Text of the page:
From 1933 to 1945, Nazi Germany operated more than a thousand concentration camps on its own territory and in parts of German-occupied Europe.
The first camps were established in March 1933 immediately after Adolf Hitler became Chancellor of Germany. Following the 1934 purge of the SA, the concentration camps were run exclusively by the SS via the Concentration Camps Inspectorate and later the SS Main Economic and Administrative Office. Initially, most prisoners were members of the Communist Party of Germany, but as time went on different groups were arrested, including “habitual criminals”, “asocials”, and Jews. After the beginning of World War II, people from German-occupied Europe were imprisoned in the concentration camps. Following Allied military victories, the camps were gradually liberated in 1944 and 1945, although hundreds of thousands of prisoners died in the death marches.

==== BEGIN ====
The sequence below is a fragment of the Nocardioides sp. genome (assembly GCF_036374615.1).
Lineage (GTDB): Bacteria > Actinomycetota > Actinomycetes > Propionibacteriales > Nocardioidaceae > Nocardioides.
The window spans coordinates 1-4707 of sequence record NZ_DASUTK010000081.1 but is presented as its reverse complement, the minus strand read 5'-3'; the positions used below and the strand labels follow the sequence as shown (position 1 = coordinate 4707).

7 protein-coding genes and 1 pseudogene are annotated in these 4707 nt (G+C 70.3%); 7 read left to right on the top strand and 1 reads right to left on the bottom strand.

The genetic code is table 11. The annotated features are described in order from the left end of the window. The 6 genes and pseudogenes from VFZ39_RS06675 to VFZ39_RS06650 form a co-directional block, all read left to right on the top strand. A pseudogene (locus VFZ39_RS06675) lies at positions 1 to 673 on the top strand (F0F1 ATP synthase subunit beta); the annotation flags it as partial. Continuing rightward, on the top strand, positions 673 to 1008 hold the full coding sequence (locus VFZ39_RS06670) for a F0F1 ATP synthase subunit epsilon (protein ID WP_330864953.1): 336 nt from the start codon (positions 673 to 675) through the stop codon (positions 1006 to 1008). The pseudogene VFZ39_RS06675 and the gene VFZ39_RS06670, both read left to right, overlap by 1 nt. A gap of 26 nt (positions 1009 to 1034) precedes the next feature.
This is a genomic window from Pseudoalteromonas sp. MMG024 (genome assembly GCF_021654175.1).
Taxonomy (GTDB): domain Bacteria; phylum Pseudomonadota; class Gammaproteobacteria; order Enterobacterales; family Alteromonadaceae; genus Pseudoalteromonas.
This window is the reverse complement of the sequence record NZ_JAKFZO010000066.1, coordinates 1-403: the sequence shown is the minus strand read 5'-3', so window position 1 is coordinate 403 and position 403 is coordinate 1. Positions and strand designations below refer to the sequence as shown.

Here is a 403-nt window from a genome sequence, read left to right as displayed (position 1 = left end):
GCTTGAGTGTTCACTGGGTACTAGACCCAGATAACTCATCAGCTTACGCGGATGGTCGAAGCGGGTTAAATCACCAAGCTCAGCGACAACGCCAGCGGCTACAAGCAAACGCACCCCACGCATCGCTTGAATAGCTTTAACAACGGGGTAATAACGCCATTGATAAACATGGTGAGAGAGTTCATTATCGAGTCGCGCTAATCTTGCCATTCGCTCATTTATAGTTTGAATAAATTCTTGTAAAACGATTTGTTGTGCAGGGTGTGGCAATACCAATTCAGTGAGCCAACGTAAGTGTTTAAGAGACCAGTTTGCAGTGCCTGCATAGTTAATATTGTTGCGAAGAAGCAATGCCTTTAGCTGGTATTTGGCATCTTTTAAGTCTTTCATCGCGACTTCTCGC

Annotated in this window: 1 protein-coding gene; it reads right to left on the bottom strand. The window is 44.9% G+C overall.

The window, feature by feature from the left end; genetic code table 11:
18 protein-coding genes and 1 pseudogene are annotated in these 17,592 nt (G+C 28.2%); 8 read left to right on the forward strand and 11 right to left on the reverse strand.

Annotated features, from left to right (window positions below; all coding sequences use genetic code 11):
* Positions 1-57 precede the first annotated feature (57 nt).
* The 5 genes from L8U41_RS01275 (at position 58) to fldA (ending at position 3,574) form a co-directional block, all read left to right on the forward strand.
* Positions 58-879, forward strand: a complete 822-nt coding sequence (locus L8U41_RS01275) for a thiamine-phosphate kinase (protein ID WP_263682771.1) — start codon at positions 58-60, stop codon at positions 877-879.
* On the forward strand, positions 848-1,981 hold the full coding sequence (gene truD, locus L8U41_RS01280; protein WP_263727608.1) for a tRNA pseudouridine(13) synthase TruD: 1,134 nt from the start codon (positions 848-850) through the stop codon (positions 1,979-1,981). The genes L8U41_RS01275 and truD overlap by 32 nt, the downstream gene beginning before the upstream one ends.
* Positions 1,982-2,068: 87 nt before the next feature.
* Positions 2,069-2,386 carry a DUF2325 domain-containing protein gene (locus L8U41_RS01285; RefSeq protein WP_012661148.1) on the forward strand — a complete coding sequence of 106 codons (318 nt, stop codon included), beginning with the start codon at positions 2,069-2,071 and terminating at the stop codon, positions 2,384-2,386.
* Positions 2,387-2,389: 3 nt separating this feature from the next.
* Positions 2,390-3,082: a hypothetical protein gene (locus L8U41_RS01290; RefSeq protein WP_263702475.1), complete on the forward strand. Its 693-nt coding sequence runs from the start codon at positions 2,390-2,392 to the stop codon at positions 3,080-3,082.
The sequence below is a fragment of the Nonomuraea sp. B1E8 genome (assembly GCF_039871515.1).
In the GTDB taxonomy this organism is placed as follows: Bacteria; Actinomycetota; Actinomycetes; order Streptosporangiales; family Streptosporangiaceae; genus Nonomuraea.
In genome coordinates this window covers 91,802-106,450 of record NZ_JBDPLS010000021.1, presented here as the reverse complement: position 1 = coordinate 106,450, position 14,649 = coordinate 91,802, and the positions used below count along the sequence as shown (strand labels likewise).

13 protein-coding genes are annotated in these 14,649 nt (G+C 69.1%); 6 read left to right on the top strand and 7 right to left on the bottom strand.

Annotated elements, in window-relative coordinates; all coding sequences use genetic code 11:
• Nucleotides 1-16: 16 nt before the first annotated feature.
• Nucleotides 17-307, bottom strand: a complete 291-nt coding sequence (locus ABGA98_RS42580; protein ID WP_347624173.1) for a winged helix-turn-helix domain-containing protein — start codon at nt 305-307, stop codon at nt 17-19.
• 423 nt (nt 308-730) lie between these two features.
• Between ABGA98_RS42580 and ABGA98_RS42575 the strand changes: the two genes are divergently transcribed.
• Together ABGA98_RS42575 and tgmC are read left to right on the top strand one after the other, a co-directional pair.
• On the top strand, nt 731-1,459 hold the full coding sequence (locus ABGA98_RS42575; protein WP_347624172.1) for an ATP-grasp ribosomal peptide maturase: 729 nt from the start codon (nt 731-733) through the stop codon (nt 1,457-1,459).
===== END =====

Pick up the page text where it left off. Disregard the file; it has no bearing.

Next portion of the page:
More than 1,000 concentration camps (including subcamps) were established during the history of Nazi Germany and around 1.65 million people were registered prisoners in the camps at one point. Around a million died during their imprisonment. Many of the former camps have been turned into museums commemorating the victims of the Nazi regime. (Wikipedia)